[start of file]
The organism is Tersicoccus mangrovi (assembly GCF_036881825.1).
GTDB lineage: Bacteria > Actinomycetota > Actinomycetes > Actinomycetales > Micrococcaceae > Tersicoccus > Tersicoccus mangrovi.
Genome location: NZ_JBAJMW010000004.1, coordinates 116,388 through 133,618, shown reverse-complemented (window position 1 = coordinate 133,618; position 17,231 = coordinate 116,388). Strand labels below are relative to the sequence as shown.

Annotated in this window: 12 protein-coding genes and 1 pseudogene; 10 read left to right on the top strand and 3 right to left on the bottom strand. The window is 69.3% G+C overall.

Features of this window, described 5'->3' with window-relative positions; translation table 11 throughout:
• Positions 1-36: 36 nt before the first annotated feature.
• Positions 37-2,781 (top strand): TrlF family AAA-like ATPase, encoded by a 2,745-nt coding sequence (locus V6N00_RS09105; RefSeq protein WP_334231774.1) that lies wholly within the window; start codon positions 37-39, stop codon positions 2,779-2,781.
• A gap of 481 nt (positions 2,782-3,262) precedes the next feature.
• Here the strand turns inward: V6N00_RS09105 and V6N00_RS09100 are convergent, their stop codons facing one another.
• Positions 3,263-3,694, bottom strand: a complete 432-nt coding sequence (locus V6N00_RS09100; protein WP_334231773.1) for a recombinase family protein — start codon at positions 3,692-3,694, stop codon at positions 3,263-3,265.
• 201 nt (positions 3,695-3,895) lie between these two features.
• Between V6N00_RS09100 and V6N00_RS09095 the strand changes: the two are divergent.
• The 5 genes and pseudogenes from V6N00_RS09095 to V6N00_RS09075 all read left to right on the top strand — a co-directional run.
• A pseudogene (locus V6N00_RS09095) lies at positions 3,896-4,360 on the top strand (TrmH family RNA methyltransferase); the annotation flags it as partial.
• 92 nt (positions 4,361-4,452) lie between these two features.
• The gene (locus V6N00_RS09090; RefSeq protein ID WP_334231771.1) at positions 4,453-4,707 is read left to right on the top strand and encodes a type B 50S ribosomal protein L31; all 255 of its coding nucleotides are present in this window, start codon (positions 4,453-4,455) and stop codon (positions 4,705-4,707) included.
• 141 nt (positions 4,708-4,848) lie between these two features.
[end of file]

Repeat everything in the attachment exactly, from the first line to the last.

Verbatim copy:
The organism is Tersicoccus mangrovi (assembly GCF_036881825.1).
GTDB lineage: Bacteria > Actinomycetota > Actinomycetes > Actinomycetales > Micrococcaceae > Tersicoccus > Tersicoccus mangrovi.
Genome location: NZ_JBAJMW010000004.1, coordinates 116,388 through 133,618, shown reverse-complemented (window position 1 = coordinate 133,618; position 17,231 = coordinate 116,388). Strand labels below are relative to the sequence as shown.

Annotated in this window: 12 protein-coding genes and 1 pseudogene; 10 read left to right on the top strand and 3 right to left on the bottom strand. The window is 69.3% G+C overall.

Features of this window, described 5'->3' with window-relative positions; translation table 11 throughout:
• Positions 1-36: 36 nt before the first annotated feature.
• Positions 37-2,781 (top strand): TrlF family AAA-like ATPase, encoded by a 2,745-nt coding sequence (locus V6N00_RS09105; RefSeq protein WP_334231774.1) that lies wholly within the window; start codon positions 37-39, stop codon positions 2,779-2,781.
• A gap of 481 nt (positions 2,782-3,262) precedes the next feature.
• Here the strand turns inward: V6N00_RS09105 and V6N00_RS09100 are convergent, their stop codons facing one another.
• Positions 3,263-3,694, bottom strand: a complete 432-nt coding sequence (locus V6N00_RS09100; protein WP_334231773.1) for a recombinase family protein — start codon at positions 3,692-3,694, stop codon at positions 3,263-3,265.
• 201 nt (positions 3,695-3,895) lie between these two features.
• Between V6N00_RS09100 and V6N00_RS09095 the strand changes: the two are divergent.
• The 5 genes and pseudogenes from V6N00_RS09095 to V6N00_RS09075 all read left to right on the top strand — a co-directional run.
• A pseudogene (locus V6N00_RS09095) lies at positions 3,896-4,360 on the top strand (TrmH family RNA methyltransferase); the annotation flags it as partial.
• 92 nt (positions 4,361-4,452) lie between these two features.
• The gene (locus V6N00_RS09090; RefSeq protein ID WP_334231771.1) at positions 4,453-4,707 is read left to right on the top strand and encodes a type B 50S ribosomal protein L31; all 255 of its coding nucleotides are present in this window, start codon (positions 4,453-4,455) and stop codon (positions 4,705-4,707) included.
• 141 nt (positions 4,708-4,848) lie between these two features.